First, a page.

Many travelers want to negotiate the pay once they have received their contracts. Depending on the relationship you have with your recruiter, ideally you should know before receiving the contract what your hourly pay, stipend amounts (if applicable), and overtime pay rate will be. I would definitely encourage you to have an open discussion with your recruiter about your pay and benefit expectations before getting too far into the submittal and interview process. If you wait until you are getting interviews, only to find out that the pay is not going to meet your expectations, it will have been a waste of your time, not to mention the company’s and hospital’s time.

Bottom line, it never hurts to ask for more. But, if you did agree to the terms of the pay before receiving the contract and the company is unable to give you more money after you receive the contract, it would not be professional at that point to turn down the contract for that reason. It’s a different story if the company verbally committed to pay terms before you received the contract and the contract shows something completely different. That’s why it is very important to choose a good recruiter & company early in the game so you have a trust and rapport developed, the lines of communication are completely open, and you know that your best interests are being met.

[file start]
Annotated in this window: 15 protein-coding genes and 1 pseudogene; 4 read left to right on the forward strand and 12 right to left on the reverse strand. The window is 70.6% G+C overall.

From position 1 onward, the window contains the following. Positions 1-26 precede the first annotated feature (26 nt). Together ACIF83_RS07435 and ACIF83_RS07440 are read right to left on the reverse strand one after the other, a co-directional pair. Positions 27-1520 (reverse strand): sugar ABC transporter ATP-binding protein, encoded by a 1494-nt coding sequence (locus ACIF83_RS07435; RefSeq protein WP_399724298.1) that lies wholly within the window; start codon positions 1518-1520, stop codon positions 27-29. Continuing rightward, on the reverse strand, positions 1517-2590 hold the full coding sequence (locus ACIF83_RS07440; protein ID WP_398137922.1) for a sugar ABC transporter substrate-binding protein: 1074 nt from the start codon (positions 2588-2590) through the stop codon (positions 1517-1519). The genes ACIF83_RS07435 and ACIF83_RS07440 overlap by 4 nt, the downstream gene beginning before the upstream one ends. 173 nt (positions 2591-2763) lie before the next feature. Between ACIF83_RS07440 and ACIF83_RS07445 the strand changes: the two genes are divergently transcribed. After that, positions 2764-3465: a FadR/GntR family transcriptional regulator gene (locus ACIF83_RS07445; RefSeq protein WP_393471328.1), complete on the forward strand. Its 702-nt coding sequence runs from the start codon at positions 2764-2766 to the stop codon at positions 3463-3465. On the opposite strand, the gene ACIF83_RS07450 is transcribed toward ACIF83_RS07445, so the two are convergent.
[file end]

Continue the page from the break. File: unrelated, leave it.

Saving money tip: The IRS allows for non-taxable meals and incidentals when traveling based on defined IRS guidelines. That information can be found at their website and I encourage all travelers to review it.